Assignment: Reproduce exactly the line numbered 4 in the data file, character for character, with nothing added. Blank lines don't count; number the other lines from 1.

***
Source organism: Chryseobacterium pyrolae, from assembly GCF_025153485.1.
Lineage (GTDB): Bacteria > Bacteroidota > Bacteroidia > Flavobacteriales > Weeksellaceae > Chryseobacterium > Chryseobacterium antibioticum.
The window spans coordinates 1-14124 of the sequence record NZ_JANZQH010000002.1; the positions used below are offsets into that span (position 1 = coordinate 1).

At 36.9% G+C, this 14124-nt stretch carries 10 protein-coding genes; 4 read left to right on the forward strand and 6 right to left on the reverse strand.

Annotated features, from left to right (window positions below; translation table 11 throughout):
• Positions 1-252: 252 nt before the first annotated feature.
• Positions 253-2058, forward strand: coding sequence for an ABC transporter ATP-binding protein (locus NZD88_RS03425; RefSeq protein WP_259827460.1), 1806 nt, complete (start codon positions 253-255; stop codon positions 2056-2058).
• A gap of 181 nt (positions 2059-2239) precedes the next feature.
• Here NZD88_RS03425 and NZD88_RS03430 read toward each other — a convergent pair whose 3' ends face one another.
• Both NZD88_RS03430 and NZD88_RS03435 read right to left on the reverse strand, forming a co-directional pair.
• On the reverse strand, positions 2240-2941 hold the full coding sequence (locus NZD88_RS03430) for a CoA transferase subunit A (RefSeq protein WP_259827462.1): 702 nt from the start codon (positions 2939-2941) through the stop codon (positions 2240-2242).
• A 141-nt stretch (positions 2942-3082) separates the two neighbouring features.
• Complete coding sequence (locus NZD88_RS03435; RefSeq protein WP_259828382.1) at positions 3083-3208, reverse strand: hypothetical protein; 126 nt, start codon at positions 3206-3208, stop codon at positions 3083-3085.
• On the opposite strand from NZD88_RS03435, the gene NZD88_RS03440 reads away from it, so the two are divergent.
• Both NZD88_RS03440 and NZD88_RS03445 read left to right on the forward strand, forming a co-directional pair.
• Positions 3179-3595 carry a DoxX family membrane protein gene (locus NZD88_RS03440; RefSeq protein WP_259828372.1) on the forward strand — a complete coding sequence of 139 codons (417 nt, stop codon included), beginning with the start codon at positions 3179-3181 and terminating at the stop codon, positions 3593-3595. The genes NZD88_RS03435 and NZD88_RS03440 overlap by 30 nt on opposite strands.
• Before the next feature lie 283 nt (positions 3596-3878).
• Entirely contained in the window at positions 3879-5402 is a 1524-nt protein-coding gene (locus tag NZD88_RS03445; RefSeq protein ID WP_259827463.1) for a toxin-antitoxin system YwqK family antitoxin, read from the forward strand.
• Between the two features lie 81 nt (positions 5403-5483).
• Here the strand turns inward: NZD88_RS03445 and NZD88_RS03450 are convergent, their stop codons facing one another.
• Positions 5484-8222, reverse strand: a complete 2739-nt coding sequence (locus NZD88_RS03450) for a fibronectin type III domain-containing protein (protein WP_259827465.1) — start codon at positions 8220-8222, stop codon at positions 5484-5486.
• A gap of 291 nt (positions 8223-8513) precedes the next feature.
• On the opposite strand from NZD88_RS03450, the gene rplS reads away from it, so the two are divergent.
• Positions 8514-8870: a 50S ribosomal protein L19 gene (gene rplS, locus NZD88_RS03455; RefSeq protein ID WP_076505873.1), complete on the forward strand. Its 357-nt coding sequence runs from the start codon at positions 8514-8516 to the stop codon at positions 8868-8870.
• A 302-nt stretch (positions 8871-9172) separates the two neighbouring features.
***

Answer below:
At 36.9% G+C, this 14124-nt stretch carries 10 protein-coding genes; 4 read left to right on the forward strand and 6 right to left on the reverse strand.